4.3. Pointgroup symmetry
If the maps are symmetrized, the user can specify a pointgroup symbol and give the coordinates for just a single Cn, Dn, O, T and I) following the axis convention in RELION (Scheres, 2012), which follows the common orientation convention (Heymann et al., 2005) except for T. It is also assumed that the centre of the box is the origin of symmetry. This requires translation for each rotation R_{j}, which can be calculated as c − R_{j}c = (I − R_{j})c, where c is the origin of symmetry. Reconstruction programs such as RELION (Scheres, 2012) usually follow this assumption. However, the rotation of the axes and the position of the origin are arbitrary in general, and in future will be determined automatically using ProSHADE (Nicholls et al., 2018; Tykac, 2018) and EMDA. The model in the is expanded when creating a mask and performing map trimming. The rotation matrices are invariant to changing the box sizes and shifts of the molecule. The translation vectors in the symmetry operators are recalculated for the shifted model.
Symmetry operators are calculated from the symbols (REFMAC5 internally generates symmetry copies when calculating F_{c} and restraint terms. For anisotropic ADPs, the B_{aniso} matrix in the Cartesian basis is transformed by . This anisotropic ADP transformation is also implemented in GEMMI.
During the
nonbonded interaction and ADP similarity restraints are evaluated using the symmetryexpanded model, and the gradients are calculated for the model in the asymmetric unit.If atoms are on special positions (for example on a rotation axis), they are restrained^{2} to sit on the special position and have anisotropic ADPs consistent with symmetry. Firstly, atoms are identified as being on a special position if the following condition is obeyed for any of the symmetry operators j,
where ɛ is a tolerance that can be modified by users. The default value is 0.25 Å. If an atom is on a special position then the program makes sure that the symmetry operators for this position form a group that is a
of the of the map. Once the elements of the for this atom have been identified, the atom is forced to be on that position by simply replacing its coordinates withIn every cycle, the positions of these atoms are restrained to be on their special positions by adding a term to the target function,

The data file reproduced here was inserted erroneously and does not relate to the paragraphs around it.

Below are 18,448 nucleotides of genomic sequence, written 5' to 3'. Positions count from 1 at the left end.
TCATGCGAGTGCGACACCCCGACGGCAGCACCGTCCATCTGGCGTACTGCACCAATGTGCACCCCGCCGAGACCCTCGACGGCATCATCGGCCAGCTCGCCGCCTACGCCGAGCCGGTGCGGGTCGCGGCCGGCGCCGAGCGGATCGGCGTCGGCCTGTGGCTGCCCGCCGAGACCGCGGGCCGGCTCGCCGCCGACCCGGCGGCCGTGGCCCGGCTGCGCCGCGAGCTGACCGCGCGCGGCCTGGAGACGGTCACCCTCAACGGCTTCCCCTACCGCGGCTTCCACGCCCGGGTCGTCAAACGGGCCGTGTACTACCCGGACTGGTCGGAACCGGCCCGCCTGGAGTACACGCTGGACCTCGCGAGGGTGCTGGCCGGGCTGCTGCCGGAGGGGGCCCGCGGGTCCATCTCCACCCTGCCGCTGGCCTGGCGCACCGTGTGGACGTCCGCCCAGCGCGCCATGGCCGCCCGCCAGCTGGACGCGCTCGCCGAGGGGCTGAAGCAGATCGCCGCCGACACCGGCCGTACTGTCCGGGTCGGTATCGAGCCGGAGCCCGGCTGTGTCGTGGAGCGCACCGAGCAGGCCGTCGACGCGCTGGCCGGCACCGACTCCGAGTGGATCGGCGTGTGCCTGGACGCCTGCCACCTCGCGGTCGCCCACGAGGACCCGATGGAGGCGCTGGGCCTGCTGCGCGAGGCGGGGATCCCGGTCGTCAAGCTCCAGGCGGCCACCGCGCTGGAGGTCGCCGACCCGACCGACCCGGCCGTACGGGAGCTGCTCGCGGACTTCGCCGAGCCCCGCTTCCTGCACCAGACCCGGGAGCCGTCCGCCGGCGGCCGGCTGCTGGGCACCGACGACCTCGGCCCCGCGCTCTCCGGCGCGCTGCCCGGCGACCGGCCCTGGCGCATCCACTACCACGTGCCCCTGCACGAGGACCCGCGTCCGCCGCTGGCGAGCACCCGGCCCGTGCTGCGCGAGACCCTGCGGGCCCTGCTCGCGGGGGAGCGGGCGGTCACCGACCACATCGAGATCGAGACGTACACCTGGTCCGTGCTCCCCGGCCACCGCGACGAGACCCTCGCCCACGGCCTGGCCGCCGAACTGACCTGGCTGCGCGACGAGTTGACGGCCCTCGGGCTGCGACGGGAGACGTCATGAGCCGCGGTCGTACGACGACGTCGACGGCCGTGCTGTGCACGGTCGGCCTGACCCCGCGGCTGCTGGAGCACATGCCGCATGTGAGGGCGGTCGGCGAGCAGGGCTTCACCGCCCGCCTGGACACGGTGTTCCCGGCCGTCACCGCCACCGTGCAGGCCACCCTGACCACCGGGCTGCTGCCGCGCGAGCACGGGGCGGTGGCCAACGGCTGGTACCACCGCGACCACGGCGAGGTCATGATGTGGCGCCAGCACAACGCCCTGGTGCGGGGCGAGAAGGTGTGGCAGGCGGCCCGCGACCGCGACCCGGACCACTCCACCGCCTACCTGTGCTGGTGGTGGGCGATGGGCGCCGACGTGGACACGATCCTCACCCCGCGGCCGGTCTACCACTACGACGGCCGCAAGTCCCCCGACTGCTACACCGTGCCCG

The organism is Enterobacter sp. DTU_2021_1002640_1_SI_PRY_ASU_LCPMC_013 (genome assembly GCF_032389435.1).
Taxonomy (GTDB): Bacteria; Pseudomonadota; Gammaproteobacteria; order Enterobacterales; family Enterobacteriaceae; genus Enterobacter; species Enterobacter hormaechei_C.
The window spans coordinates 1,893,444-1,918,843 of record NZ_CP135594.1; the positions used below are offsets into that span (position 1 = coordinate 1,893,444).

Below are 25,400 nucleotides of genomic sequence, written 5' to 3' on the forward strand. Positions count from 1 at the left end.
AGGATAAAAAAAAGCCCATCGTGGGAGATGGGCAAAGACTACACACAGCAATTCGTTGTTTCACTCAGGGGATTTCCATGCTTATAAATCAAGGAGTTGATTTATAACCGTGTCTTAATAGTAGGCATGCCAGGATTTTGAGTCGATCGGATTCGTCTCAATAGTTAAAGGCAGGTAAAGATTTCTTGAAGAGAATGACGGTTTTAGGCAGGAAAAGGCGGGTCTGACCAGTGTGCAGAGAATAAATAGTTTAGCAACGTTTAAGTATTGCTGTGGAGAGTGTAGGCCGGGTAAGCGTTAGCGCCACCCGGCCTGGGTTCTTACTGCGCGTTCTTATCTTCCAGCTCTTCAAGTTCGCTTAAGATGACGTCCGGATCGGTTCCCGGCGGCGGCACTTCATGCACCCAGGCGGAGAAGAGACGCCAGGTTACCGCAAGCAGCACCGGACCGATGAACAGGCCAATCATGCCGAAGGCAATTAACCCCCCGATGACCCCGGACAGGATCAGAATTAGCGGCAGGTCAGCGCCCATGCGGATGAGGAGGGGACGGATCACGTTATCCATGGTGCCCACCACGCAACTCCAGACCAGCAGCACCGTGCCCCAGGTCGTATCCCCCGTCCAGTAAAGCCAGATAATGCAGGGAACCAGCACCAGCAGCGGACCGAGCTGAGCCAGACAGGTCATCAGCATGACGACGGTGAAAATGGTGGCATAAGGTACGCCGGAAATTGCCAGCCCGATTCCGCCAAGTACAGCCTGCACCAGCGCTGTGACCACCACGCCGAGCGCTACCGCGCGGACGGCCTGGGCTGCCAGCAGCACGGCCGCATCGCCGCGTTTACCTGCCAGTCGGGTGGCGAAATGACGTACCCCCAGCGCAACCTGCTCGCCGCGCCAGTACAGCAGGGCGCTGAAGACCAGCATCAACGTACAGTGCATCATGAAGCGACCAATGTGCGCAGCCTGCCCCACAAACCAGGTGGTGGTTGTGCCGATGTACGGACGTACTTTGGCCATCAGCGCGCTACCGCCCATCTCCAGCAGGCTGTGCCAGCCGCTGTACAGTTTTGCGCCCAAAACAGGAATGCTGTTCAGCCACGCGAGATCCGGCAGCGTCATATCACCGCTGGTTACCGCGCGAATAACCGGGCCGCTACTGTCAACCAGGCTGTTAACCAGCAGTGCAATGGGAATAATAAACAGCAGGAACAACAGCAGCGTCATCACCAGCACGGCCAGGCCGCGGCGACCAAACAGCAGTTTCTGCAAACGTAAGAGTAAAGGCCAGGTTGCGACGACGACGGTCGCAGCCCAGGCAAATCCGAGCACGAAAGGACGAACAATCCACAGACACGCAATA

where the summation is performed over all _{x} is a usercontrollable weight parameter for special positions. The occupancy of the atom is adjusted based on the multiplicity of the position.
elements of the special position and σIf anisotropic ADPs are used, they are also forced to obey symmetry conditions for atoms on special positions by replacing the anisotropic tensor with
After this, similarly to the positional parameters, in every cycle restraints are applied to the anisotropic tensor of the atoms on special positions to avoid violation of the symmetry condition for the ADP,
where σ_{B} is a usercontrollable weight parameter for B_{aniso} values on special positions. Here, the distance between anisotropic tensors is a Frobenius distance B_{1} − B_{2}^{2} = .
4.4. H atoms
Hydrogen electrons are usually shifted towards the parent atoms by 0.1–0.2 Å (Williams et al., 2018). This must be accounted for when calculating structure factors from the atomic model (F_{c}). REFMAC5 and Servalcat (GEMMI) use the Mott–Bethe formula (Mott & Bragg, 1930; Bethe, 1930; Murshudov, 2016), which can conveniently take this fact into account.
The
for an atom with a shifted nucleus iswhere Δx is the positional shift of the nucleus with respect to the centre of the electron density. The hydrogen density peak in real space is shifted beyond the position of the hydrogen nucleus and varies depending on the ADP and resolution cutoff (Nakane et al., 2020). The expected peak position may be calculated by the Fourier transform of (28). The new CCP4 monomer library includes nucleus bond distances (_chem_comp_bond.value_dist_nucleus; Nicholls et al., 2021).
4.5. Refinement